Adding to this, let’s look at our character’s name – Cotard. The Cotard Delusion is a psychiatric disorder wherein the sufferer is convinced that they are already dead. Of course, in the film Caden has no such delusion – so why the name? Why else if not a deliberate irony? Rather than having delusions of being dead, Caden Cotard has one extremely long delusion of being alive.
And that’s pretty much the film. But we can cover the plot points anyway. After his wife and daughter bail to Europe he eventually picks up with the Schenectady box office manager Hazel. Hazel isn’t exactly making a great decision here, but she does spur him on.
Her decision-making skills are brought into question in one of the films more enduring acts of hammer-on-the-head symbolism, when she purchases a house that is actually on fire. “I like it. I do! I’m – I’m just really concerned about dying in the fire,” she says to the realtor. “It’s a big decision – how one prefers to die,” the realtor responds, and she’s right. She will eventually die in this house as an old woman (of smoke inhalation!), after prophesying that “The end is built into the beginning.”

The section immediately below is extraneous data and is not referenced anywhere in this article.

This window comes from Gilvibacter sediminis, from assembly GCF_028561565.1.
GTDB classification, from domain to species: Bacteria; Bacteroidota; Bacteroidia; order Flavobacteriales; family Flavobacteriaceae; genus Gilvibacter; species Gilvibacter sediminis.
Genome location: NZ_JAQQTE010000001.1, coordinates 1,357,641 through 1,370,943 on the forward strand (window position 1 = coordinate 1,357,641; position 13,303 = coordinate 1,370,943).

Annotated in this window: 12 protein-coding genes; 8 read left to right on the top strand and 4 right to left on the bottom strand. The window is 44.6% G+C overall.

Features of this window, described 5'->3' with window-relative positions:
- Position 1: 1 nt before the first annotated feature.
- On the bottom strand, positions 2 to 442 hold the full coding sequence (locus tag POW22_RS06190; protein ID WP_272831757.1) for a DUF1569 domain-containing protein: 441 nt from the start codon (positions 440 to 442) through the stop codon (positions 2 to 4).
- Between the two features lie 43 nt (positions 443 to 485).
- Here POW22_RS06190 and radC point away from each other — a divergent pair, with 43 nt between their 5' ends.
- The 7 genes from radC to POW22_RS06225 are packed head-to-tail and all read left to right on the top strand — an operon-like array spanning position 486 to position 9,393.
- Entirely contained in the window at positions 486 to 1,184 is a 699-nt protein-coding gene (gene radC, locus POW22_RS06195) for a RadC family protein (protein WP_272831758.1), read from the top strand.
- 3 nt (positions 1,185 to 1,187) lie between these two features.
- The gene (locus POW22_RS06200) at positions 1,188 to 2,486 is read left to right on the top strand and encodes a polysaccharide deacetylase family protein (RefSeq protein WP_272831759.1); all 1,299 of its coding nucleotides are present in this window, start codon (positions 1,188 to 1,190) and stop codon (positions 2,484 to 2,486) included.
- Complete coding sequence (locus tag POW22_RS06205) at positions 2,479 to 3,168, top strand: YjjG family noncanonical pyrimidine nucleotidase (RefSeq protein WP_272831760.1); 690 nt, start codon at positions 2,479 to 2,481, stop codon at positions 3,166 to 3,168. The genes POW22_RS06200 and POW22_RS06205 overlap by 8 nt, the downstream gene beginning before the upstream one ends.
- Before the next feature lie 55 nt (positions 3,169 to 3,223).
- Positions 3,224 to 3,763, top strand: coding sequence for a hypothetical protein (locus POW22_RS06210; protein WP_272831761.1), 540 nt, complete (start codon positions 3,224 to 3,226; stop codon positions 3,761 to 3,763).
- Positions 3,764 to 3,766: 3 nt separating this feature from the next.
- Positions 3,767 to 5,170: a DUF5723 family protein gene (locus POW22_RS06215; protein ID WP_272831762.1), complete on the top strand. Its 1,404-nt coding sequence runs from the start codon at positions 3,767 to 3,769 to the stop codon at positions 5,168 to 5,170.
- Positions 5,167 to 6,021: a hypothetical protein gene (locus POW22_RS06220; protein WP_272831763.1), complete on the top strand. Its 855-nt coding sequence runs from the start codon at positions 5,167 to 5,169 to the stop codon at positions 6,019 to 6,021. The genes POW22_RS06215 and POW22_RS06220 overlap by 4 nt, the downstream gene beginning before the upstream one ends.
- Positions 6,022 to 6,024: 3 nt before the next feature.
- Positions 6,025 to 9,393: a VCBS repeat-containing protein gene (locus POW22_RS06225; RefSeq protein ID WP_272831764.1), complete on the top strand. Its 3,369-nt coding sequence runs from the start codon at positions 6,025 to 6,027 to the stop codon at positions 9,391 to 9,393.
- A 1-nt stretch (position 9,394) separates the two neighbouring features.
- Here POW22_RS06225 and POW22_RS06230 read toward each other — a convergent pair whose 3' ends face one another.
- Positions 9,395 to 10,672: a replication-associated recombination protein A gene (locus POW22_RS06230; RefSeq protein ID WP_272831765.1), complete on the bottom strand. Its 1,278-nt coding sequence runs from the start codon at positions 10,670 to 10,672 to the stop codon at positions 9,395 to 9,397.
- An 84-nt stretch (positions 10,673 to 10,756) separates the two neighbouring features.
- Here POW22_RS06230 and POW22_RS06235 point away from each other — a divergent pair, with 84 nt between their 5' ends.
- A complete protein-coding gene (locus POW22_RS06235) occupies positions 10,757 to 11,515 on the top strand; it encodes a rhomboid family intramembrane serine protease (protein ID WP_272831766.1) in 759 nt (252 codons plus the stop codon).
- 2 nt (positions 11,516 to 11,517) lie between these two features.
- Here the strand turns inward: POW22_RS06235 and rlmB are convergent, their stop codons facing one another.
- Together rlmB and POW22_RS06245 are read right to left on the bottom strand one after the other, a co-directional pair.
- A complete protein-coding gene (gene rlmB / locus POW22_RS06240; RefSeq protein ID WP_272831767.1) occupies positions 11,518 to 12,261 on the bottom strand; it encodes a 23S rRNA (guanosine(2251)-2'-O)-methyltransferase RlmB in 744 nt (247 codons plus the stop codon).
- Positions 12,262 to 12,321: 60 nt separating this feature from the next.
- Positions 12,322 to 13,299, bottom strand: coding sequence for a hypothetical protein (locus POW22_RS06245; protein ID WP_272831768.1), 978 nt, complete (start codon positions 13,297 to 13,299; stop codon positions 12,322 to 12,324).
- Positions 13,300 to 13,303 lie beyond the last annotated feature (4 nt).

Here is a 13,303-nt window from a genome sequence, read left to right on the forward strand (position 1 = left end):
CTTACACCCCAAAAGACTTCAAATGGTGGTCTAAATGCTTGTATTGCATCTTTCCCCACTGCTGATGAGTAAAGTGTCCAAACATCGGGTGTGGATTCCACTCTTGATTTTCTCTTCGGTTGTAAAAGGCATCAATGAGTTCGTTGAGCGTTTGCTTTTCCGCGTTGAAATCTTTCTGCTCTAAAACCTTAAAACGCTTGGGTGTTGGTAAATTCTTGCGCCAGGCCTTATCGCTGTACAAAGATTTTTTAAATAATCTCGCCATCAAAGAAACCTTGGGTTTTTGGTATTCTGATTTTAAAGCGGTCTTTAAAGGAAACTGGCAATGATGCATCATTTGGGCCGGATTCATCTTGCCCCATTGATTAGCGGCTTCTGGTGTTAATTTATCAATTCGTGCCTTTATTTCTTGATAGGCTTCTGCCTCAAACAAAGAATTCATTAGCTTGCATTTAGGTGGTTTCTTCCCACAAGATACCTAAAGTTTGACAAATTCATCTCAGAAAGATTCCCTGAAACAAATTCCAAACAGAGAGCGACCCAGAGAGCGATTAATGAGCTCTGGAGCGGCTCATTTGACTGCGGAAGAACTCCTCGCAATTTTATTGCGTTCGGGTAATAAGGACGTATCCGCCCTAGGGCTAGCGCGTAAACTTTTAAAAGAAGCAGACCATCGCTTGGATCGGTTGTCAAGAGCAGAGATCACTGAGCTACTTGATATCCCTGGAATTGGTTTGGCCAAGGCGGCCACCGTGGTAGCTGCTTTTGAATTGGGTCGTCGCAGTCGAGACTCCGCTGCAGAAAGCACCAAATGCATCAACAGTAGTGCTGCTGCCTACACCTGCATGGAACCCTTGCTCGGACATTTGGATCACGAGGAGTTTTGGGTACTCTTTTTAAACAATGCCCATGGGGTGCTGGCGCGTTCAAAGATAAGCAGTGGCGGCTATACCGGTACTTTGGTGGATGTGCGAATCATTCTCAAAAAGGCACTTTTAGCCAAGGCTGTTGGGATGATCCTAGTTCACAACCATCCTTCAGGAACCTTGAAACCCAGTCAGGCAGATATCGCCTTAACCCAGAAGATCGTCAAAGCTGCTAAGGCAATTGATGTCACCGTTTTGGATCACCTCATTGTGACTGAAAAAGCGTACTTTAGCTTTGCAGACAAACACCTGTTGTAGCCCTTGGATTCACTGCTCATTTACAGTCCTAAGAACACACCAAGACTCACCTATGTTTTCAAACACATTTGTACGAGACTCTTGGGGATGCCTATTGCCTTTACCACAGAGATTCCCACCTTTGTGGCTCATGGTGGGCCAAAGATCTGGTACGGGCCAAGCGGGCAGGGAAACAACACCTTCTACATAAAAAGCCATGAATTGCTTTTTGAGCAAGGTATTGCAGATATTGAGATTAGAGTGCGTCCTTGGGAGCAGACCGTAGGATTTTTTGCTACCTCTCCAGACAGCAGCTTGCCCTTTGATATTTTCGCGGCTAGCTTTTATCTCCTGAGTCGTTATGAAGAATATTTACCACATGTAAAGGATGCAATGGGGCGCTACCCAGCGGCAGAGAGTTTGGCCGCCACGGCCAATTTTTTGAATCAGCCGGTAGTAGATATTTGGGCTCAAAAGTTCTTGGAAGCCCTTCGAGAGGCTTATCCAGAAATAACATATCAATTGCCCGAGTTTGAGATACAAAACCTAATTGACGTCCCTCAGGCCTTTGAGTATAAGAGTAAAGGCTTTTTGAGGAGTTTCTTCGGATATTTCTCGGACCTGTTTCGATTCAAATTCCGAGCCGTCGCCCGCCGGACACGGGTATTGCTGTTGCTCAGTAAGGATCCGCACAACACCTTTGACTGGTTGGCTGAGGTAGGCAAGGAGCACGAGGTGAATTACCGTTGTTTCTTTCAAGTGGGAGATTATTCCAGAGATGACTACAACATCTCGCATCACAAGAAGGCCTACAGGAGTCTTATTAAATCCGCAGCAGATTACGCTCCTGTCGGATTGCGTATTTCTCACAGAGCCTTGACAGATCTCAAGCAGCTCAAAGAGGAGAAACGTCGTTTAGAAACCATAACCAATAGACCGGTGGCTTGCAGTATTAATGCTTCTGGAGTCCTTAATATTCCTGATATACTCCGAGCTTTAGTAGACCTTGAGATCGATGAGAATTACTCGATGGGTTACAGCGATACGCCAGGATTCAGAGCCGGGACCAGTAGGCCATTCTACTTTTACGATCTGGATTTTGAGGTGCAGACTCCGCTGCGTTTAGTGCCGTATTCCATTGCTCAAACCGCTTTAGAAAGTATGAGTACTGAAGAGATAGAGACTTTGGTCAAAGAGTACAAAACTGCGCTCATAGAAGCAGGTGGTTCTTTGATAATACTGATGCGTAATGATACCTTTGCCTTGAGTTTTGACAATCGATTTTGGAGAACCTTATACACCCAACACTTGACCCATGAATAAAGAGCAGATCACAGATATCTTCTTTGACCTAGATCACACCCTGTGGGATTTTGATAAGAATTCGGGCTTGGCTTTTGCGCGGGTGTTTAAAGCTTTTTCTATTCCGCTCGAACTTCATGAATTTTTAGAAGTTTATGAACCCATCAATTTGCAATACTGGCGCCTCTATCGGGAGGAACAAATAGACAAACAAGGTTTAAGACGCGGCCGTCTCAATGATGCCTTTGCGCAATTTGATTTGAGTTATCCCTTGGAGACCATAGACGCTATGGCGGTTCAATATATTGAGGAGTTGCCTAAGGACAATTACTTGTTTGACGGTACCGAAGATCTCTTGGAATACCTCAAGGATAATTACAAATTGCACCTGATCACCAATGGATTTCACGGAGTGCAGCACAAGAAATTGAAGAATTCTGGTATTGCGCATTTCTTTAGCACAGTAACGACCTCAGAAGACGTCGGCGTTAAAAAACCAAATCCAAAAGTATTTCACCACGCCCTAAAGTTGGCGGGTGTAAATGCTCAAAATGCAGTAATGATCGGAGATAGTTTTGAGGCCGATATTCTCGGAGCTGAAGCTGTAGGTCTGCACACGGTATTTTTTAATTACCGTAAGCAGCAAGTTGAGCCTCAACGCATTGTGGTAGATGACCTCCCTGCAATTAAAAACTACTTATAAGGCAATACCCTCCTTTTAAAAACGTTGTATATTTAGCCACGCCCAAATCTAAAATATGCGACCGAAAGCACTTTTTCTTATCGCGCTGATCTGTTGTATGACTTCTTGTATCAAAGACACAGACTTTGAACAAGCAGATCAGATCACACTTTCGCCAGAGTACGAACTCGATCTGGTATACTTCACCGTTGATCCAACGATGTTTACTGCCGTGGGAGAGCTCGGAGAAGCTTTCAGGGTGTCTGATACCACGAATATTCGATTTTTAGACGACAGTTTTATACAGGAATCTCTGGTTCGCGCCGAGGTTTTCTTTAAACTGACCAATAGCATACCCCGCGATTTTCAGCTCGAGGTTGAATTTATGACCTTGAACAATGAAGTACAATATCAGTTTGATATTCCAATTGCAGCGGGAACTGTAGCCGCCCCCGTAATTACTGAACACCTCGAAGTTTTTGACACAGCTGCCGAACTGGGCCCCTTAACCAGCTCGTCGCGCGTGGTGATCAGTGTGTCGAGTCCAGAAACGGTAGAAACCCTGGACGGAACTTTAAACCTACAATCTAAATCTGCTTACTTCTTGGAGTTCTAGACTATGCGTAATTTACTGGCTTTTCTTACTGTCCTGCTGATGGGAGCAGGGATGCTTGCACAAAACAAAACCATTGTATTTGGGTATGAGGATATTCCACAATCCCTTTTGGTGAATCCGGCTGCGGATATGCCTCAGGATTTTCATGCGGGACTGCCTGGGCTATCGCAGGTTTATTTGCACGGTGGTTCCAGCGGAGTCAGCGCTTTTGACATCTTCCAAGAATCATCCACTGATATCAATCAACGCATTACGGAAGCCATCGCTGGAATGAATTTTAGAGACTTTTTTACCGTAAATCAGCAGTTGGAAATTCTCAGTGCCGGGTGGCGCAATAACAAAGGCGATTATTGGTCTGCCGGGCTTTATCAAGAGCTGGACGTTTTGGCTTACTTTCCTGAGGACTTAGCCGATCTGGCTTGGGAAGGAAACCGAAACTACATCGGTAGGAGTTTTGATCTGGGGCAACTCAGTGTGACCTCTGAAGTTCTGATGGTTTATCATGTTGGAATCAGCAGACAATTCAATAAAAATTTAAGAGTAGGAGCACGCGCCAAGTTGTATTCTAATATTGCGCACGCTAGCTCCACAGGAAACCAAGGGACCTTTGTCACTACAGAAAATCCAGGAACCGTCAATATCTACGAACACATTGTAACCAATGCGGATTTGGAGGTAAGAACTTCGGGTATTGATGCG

Caden and Hazel break up relatively quickly, but his fortunes take a very unexpected twist – he is granted a MacArthur Genius Award, quite a startling selection considering he’s a struggling small-town theater director. But, you know, dead and making it all up in his head so maybe not so stunning after all. So while his estranged wife becomes more and more famous for making smaller and smaller paintings, Caden decides to use his Genius Award to make the largest play ever – and languishes in obscurity.
He rents out an immense warehouse in New York’s theater district and begins to build a model city (including the warehouse, naturally) and to stage a “play” which recounts scenes from his own life. With no audience. And it runs for (at least) 17 years as the “stage” just becomes more and more complex like some synecdochal Winchester House. Basically the whole thing is just Caden trying to figure his life out.